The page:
Fee-share firm to give retiring partners 10% of clients’ fees for life

Healy: Clients remain retiring lawyers’ assets

A groundbreaking fee-share practice is to pay retiring lawyers 10% of the fees generated from their former clients for the rest of their lives and then their families once they die.

Lindsay Healy, founder of Aria Grace Law, said that lawyers’ “heads go pop” when they heard the offer, which he thought was unprecedented in the market.

He explained that he had asked other law firms and models what they did when lawyers retired or became permanently incapacitated. “They said they would take over running of those clients. The partner would have left the firm and so don’t get anything. It seemed really unfair.

“The clients that they’ve brought into the firm are their assets – their hard work created them.”

Mr Healy said the offer “should be particularly attractive to lawyers who have a book of business and are thinking they’ve got eight or 10 years left and that they need to think about they future.

“You have that security of knowing that, if I’m billing £1m, I’ll get £100,000 for the rest of my life.”

Aria Grace lawyers who refer clients to others at the firm receive 12.5% of the fees generated and Mr Healy said the lower 10% figure for retired lawyers reflected that there was “some management” involved.

Aria Grace Law is not a regulated law firm but its lawyers are individually regulated by the Solicitors Regulation Authority.

Late last year, it became what is thought to be the first corporate law firm to become a not-for-profit community interest company, ensuring it donates all profits to charity.

Aria Grace Law first pledged to give all of its profits to charity and other good causes in 2020, as part of a commitment to “share the wealth between clients, lawyers and society”.

Its partners retain 90% of their fees, significantly higher than other fee-share firms. All of the net profits go to charity after the overhead costs have been met. Last year, it donated more than £200,000 to its charities.

Aria Grace now has 40 partners and Mr Healy said that could double by the end of the year – but stressed he was not looking to build numbers for the sake of it.

“We want really good lawyers so the clients don’t want to leave. The value then goes pumping straight downstream into the charity pots.”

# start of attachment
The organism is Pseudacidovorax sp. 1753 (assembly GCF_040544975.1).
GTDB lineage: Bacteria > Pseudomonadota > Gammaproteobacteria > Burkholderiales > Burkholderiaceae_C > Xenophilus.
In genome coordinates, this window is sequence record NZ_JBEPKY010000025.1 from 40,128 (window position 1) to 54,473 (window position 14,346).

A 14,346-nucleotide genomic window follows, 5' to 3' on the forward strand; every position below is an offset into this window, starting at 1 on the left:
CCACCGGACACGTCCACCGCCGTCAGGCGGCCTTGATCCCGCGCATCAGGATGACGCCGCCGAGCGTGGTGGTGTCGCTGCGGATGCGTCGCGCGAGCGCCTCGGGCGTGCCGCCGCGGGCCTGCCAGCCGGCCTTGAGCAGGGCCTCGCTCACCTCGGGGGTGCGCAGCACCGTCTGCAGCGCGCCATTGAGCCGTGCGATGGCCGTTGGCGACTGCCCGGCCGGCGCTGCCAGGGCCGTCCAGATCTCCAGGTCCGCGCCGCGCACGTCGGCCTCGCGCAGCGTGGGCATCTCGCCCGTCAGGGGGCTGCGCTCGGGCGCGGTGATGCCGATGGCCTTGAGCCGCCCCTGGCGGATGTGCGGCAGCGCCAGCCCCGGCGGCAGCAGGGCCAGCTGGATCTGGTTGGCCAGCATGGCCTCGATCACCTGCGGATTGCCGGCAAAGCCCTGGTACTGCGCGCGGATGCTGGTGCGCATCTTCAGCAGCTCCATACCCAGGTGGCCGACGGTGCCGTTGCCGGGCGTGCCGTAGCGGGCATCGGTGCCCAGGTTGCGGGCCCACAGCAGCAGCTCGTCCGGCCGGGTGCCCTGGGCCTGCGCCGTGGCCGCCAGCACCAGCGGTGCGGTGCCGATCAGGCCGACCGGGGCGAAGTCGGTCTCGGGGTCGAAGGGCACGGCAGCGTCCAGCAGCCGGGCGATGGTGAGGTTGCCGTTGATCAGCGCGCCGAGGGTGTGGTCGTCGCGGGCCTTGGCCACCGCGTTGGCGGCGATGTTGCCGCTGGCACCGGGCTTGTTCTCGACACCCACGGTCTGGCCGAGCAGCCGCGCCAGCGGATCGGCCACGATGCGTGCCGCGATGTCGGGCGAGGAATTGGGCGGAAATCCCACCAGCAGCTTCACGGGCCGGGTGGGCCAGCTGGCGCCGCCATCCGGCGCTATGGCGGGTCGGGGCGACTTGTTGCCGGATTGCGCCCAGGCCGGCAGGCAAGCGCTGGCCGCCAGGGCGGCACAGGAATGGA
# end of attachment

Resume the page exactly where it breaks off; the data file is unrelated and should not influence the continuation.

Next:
He joked: “That satisfies my image of being the Bob Geldof of corporate law.”

In news from other fee-share firms, listed property technology company Smoove has hailed the “promising” early signs of its consultant lawyer proposition, saying it suggested “latent demand among conveyancers for a way of working that is flexible, innovative, and customer-focused”.

Smoove Complete is a platform for self-employed consultant conveyancing lawyers that began operating last October from Amity Law, the law firm the group acquired in October 2021.

Its recent annual results said 11 consultants had joined by 31 March; last month, the two owners of North-West law Alexander Grace Law closed their firm and took several staff with them to work as consultants at Smoove Complete.

The annual results said: “Smoove Complete targets a large addressable market of conveyancers and benefits from several favourable industry trends. We see this as an exciting pillar of our offering with great potential for scale and have already seen strong early feedback from the ecosystem of CCLs, introducers and consumers.”

Nexa Law has formalised its ‘House of Brands’ offer to consultants to market their services under their own business or personal brand.

Chief executive Nigel Clark said: “We believe we are unique in the flexibility we give our consultants on how they can go to market which allows them to continue to use their own brand if they have built up a law firm of their own.

“Alternatively, we are happy to use the Nexa brand to market themselves to clients and prospective clients.”

Nexa currently has around 20 differentiated brands on its platform, including Sherlock Legal, run by Kirsty Limacher, specialising in private client work, Jacobs Legal, run by specialist dentist solicitor Jonathan Jacobs, and Boldr run by Dan Jenkins and Matt Dunne, which provides legal services for all entities moving in the tech space, with a particular focus on Web3, blockchain and cryptocurrency.

360 Business Law has merged its US and UK operations into a single global brand and appointed an initial 25 country or regional directors in their local jurisdictions. The firm has more than 400 lawyers in over 75 countries and 35 US states

Chief executive Robert Taylor said: “Many of our clients work with us across multiple countries and regions. They know and recognise the 360 Business Law brand and we wanted to enhance that relationship and make it a more streamlined experience when they work with our international lawyers.”

Directors have been appointed in Argentina, Australia, Austria, Bahrain, Belgium, Brazil, Canada, Chile, China, Hong Kong, Hungary, Iran, Italy, Mexico, Peru, Romania, Serbia, Switzerland and several US states.

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